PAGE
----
Demonstrations opposing the planned release of treated water from the crippled Fukushima nuclear power plant into the Pacific Ocean increased in Japan and South Korea in July. The treated water was used to cool the damaged reactors after an earthquake and tsunami destroyed the plant in March 2011. The Japanese government is expected to go ahead with the release plan starting in August, arguing that the slow release of the treated water is safe and is needed to allow for the plant’s decommissioning.3Associated Press, ‘Dozens rally against Fukushima plant water release plan,’ 16 May 2023 Despite a report by the International Atomic Energy Agency (IAEA) backing the release plan,4IAEA, ‘IAEA Finds Japan’s Plans to Release Treated Water into the Sea at Fukushima Consistent with International Safety Standards,’ 4 July 2023 demonstrators oppose the release, arguing that the treated water is still radioactive and harmful to both humans and the marine environment. There are particular concerns about the potential impact on the fishing industry in the region.5Mainichi Shimbun, ‘Release of treated water, 90 people gather to protest in front of Prime Minister’s Office, including a member of the South Korean National Assembly,’ 10 July 2023 The issue has led to demonstrations in Japan, as well as in South Korea where a recent survey found 80% of South Koreans oppose the discharge plan.6The Korea Times, ‘8 in 10 Koreans Worried about Fukushima Wastewater Release Plan,’ 1 July 2023 Around 90 demonstrations against the release plan were recorded in Japan and South Korea in July, with the overwhelming majority of these events recorded in South Korea. The issue has been taken up by the opposition Democratic Party in South Korea, which organized a mass protest on 1 July to call on the South Korean government to oppose the plan.7Xinhua, ‘S. Korea’s Opposition Party Holds Rally to Oppose Japan’s Nuclear-Contaminated Water Discharge Plan,’ 1 July 2023; Reuters in Seoul, ‘South Koreans confront IAEA chief over Fukushima water release,’ The Guardian, 8 July 2023 Other countries in the region, including China and some Pacific Island nations, have also condemned the plan, arguing that a consensus needs to be reached among countries in the region regarding the water.8The Guardian, ‘We depend on our beautiful reefs’: Fukushima water release plan sparks concern across Pacific,’ 4 July 2023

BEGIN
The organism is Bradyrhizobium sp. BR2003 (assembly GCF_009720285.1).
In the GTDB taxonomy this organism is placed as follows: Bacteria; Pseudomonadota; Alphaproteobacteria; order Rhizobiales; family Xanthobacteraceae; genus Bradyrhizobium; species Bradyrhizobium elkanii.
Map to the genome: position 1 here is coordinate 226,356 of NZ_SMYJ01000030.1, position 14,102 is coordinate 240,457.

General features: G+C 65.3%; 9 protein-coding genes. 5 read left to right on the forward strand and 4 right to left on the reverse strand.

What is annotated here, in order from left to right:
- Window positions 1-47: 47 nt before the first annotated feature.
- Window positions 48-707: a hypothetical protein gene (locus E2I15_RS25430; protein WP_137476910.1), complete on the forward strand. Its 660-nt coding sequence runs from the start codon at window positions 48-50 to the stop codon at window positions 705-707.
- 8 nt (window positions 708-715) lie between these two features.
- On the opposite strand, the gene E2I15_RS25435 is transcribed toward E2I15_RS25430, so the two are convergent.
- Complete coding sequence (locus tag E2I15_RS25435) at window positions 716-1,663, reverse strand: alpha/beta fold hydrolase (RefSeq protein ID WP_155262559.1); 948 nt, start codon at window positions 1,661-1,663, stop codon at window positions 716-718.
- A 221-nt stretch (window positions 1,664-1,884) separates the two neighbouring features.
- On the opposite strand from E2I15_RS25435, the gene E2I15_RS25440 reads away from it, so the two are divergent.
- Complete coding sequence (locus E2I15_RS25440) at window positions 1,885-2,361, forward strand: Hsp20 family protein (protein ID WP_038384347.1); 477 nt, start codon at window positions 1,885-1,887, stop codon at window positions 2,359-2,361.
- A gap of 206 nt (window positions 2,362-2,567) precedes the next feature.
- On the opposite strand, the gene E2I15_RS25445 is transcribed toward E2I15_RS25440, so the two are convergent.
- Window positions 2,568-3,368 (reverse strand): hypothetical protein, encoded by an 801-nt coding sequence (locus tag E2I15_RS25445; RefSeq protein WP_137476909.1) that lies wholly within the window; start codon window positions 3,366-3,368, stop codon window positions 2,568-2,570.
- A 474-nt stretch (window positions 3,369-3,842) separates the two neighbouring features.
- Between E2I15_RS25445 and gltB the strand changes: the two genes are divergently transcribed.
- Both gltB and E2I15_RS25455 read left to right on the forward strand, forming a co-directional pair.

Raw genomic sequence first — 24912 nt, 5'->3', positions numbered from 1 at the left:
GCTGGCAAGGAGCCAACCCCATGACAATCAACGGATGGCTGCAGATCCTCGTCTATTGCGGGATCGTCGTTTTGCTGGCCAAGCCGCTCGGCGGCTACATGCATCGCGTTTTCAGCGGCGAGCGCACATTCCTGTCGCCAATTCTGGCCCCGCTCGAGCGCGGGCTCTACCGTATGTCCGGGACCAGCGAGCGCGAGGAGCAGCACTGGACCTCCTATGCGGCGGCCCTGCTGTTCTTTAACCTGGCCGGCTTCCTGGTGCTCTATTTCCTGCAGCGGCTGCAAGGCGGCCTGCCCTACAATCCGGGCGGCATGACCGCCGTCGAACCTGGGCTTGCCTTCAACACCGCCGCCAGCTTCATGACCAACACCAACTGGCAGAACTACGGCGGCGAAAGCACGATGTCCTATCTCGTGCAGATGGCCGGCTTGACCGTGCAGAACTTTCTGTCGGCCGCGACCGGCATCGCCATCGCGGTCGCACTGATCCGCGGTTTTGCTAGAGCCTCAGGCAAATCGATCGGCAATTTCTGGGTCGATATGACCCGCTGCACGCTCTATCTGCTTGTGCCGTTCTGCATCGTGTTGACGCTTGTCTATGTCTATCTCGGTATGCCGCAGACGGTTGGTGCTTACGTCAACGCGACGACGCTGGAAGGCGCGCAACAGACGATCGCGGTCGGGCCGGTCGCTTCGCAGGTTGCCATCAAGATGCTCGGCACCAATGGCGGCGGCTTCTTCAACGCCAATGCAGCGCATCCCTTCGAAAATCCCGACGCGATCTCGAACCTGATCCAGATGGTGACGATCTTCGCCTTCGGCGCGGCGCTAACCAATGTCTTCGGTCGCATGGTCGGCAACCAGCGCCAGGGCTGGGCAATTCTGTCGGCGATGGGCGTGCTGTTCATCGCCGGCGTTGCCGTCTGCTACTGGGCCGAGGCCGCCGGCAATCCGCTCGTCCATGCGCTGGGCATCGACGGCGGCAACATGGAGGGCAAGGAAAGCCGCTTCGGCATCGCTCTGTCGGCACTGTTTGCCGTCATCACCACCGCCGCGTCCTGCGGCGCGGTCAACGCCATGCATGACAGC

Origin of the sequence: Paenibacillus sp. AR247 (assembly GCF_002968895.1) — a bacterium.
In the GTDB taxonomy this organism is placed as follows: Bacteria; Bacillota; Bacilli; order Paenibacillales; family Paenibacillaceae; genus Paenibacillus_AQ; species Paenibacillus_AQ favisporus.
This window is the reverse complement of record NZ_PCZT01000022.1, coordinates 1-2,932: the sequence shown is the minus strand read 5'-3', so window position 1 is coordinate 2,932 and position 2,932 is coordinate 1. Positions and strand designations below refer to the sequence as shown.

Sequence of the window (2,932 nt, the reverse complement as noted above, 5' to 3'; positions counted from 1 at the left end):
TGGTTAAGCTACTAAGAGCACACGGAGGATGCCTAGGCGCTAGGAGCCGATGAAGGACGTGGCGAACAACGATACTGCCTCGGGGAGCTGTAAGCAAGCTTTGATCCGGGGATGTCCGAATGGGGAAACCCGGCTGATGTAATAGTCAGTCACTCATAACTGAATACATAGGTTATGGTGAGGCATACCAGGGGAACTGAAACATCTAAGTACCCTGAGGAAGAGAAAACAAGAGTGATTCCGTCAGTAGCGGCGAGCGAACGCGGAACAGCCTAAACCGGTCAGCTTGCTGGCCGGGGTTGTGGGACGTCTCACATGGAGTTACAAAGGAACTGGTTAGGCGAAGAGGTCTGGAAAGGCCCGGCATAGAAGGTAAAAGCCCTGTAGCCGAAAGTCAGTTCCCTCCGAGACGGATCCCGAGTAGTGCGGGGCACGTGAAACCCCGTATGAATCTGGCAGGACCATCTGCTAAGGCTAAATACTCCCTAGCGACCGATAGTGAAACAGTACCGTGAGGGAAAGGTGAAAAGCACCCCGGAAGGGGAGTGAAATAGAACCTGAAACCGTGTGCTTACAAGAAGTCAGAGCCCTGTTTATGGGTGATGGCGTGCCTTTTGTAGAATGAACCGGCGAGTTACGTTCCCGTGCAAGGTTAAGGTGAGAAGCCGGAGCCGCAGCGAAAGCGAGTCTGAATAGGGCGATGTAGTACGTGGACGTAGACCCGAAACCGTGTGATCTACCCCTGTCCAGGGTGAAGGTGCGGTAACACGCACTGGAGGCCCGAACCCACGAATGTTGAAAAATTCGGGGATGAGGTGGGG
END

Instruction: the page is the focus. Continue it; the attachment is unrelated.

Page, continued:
Myanmar: Clashes in Kachin state increase